The purpose of this study is to quantify cancer mortality in relationship to organ-specific radiation dose among women irradiated for benign gynecologic disorders. Included in this study are 12,955 women treated for benign gynecologic disorders at hospitals in the Northeastern U.S. between 1925 and 1965; 9,770 women treated by radiation and 3,186 women treated by other methods. The average age at treatment was 45.9 years (range, 13–88 years), and the average follow-up period was 30.1 years (maximum, 69.9 years). Radiation doses to organs and active bone marrow were reconstructed by medical physicists using original radiotherapy records. The highest doses were received by the uterine cervix (median, 120 Gy) and uterine corpus (median, 34 Gy), followed by the bladder, rectum and colon (median, 1.7–7.2 Gy), with other abdominal organs receiving median doses ≤1 Gy and organs in the chest and head receiving doses <0.1 Gy. Standardized mortality rate ratios relative to the general U.S. population were calculated. Radiation-related risks were estimated in internal analyses using Poisson regression models. Mortality was significantly elevated among irradiated women for cancers of the uterine corpus, ovary, bladder, rectum, colon and brain, as well as for leukemia (exclusive of chronic lymphocytic leukemia) but not for cancer of the cervix, Hodgkin or non-Hodgkin lymphoma, multiple myeloma, or chronic lymphocytic leukemia. Evidence of a dose-response was seen for cancers of the ovary [excess relative risk (ERR) = 0.31/Gy, P < 0.001], bladder (ERR = 0.21/Gy, P = 0.02) and rectum (ERR = 0.23/Gy, P = 0.05) and suggested for colon (ERR = 0.09/Gy, P = 0.10), but not for cancers of the uterine corpus or brain nor for non-chronic lymphocytic leukemia. Relative risks of mortality due to cancers of the stomach, pancreas, liver and kidney were close to 1.0, with no evidence of dose-response over the range of 0–1.5 Gy. Breast cancer was not significantly associated with dose to the breast or ovary. Mortality due to cancers of heavily irradiated organs remained elevated up to 40 years after irradiation. Significantly elevated radiation-related risk was seen for cancers of organs proximal to the radiation source or fields (bladder, rectum and ovary), as well as for non-chronic lymphocytic leukemia. Our results corroborate those from previous studies that suggest that cells of the uterine cervix and lymphopoietic system are relatively resistant to the carcinogenic effects of radiation. Studies of women irradiated for benign gynecologic disorders, together with studies of women treated with higher doses of radiation for uterine cancers, provide quantitative information on cancer risks associated with a broad range of pelvic radiation exposures.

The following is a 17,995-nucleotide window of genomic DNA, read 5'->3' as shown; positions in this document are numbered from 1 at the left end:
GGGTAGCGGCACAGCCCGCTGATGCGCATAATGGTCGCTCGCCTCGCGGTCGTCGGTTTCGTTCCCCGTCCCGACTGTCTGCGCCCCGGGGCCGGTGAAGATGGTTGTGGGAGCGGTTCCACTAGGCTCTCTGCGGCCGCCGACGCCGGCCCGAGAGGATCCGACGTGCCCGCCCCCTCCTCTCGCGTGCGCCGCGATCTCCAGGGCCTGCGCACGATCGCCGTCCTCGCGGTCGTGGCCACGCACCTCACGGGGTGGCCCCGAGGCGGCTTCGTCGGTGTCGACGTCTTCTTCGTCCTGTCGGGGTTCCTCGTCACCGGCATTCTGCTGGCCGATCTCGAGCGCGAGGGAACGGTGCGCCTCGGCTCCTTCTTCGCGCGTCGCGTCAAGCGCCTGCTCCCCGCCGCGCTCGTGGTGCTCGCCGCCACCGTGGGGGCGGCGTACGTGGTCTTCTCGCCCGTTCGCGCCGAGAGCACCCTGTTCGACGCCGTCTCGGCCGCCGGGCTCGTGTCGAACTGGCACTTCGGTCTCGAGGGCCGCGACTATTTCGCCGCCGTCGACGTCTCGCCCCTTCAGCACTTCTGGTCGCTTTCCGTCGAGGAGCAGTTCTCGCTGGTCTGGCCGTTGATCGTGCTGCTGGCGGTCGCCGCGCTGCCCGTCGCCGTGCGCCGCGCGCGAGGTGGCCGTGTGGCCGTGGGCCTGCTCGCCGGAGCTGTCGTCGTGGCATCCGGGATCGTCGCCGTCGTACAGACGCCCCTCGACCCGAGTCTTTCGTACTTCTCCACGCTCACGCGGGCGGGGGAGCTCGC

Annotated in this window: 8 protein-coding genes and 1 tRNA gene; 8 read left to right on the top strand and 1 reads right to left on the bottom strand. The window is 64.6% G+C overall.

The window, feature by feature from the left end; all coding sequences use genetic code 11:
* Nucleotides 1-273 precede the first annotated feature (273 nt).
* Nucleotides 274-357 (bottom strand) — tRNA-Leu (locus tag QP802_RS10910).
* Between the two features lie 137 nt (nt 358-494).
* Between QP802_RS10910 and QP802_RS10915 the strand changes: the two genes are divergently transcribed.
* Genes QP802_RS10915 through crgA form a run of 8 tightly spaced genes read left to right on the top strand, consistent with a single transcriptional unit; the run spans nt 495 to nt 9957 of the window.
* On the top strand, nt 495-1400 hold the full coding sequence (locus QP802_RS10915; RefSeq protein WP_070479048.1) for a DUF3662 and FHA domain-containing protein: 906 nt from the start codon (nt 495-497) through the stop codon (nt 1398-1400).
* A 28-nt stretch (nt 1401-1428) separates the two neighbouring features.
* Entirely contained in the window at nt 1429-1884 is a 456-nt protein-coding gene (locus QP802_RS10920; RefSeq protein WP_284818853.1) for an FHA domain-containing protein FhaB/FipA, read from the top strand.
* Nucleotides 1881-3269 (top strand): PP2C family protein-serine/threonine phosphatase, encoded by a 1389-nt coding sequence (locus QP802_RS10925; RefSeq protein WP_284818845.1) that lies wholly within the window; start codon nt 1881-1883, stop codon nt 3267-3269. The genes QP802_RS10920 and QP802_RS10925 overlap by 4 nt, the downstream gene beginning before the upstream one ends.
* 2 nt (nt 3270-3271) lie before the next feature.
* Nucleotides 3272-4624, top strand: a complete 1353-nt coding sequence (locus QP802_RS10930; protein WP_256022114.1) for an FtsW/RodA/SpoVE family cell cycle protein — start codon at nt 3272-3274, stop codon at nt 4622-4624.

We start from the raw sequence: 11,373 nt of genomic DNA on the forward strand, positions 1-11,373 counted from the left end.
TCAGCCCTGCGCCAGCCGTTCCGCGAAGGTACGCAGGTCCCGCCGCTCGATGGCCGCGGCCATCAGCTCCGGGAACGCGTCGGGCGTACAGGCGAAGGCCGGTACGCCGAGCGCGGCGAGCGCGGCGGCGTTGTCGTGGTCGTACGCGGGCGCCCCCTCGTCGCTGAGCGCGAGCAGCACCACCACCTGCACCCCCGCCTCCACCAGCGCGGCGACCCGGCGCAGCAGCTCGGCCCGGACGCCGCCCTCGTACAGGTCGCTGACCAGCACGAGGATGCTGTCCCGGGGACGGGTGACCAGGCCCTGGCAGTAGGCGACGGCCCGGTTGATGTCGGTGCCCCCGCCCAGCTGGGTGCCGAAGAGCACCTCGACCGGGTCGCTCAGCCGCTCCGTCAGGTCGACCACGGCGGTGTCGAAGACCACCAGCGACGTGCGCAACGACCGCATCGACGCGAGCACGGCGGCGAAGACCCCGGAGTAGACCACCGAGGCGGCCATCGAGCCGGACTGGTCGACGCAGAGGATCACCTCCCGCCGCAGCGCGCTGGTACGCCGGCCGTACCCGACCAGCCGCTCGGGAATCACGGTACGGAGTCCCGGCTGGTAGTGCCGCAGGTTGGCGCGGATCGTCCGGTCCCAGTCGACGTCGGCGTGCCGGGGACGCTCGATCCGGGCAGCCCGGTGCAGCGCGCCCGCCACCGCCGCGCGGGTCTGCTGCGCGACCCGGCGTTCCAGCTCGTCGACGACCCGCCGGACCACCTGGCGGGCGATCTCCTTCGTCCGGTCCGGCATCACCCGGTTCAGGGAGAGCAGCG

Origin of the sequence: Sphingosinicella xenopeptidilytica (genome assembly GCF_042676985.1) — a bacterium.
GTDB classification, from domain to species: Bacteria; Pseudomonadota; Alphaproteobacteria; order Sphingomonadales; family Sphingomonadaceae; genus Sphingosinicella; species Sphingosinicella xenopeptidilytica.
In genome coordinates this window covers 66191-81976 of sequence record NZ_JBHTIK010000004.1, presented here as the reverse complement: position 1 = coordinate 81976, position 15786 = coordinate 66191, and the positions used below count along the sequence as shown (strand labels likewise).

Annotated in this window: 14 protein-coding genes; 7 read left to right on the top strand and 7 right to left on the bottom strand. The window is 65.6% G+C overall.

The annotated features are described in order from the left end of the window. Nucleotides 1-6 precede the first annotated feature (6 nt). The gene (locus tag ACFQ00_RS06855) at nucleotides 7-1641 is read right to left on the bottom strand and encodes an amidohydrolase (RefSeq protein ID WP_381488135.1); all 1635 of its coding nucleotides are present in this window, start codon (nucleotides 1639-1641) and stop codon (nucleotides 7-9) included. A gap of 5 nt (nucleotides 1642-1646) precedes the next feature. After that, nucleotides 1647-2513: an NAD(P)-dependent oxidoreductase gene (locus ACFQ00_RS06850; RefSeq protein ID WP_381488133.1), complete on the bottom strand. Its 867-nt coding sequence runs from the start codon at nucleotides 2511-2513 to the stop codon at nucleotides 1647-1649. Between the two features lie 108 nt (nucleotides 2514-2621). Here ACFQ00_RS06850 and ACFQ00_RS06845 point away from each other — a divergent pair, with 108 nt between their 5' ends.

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Vol. 178 • No. 4